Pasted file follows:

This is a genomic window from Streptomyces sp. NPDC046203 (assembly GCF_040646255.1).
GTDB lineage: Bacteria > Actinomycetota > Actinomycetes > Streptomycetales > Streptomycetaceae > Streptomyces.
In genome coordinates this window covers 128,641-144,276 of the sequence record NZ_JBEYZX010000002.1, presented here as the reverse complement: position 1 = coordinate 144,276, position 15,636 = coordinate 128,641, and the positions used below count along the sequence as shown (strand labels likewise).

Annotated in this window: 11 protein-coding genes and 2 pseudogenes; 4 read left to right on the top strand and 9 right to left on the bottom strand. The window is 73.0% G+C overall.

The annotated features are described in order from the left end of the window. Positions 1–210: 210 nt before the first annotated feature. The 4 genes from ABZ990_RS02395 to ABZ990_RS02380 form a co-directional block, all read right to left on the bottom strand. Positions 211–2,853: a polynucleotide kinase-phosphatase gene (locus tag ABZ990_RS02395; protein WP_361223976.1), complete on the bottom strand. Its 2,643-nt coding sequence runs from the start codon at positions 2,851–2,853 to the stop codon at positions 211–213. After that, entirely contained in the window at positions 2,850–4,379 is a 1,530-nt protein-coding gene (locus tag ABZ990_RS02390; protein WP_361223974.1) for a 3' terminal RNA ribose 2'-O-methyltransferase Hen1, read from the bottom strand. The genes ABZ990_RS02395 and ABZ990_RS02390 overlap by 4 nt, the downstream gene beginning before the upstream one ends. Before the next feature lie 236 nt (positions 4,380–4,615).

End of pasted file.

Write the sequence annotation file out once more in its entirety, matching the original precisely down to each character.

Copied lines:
This is a genomic window from Streptomyces sp. NPDC046203 (assembly GCF_040646255.1).
GTDB lineage: Bacteria > Actinomycetota > Actinomycetes > Streptomycetales > Streptomycetaceae > Streptomyces.
In genome coordinates this window covers 128,641-144,276 of the sequence record NZ_JBEYZX010000002.1, presented here as the reverse complement: position 1 = coordinate 144,276, position 15,636 = coordinate 128,641, and the positions used below count along the sequence as shown (strand labels likewise).

Annotated in this window: 11 protein-coding genes and 2 pseudogenes; 4 read left to right on the top strand and 9 right to left on the bottom strand. The window is 73.0% G+C overall.

The annotated features are described in order from the left end of the window. Positions 1–210: 210 nt before the first annotated feature. The 4 genes from ABZ990_RS02395 to ABZ990_RS02380 form a co-directional block, all read right to left on the bottom strand. Positions 211–2,853: a polynucleotide kinase-phosphatase gene (locus tag ABZ990_RS02395; protein WP_361223976.1), complete on the bottom strand. Its 2,643-nt coding sequence runs from the start codon at positions 2,851–2,853 to the stop codon at positions 211–213. After that, entirely contained in the window at positions 2,850–4,379 is a 1,530-nt protein-coding gene (locus tag ABZ990_RS02390; protein WP_361223974.1) for a 3' terminal RNA ribose 2'-O-methyltransferase Hen1, read from the bottom strand. The genes ABZ990_RS02395 and ABZ990_RS02390 overlap by 4 nt, the downstream gene beginning before the upstream one ends. Before the next feature lie 236 nt (positions 4,380–4,615).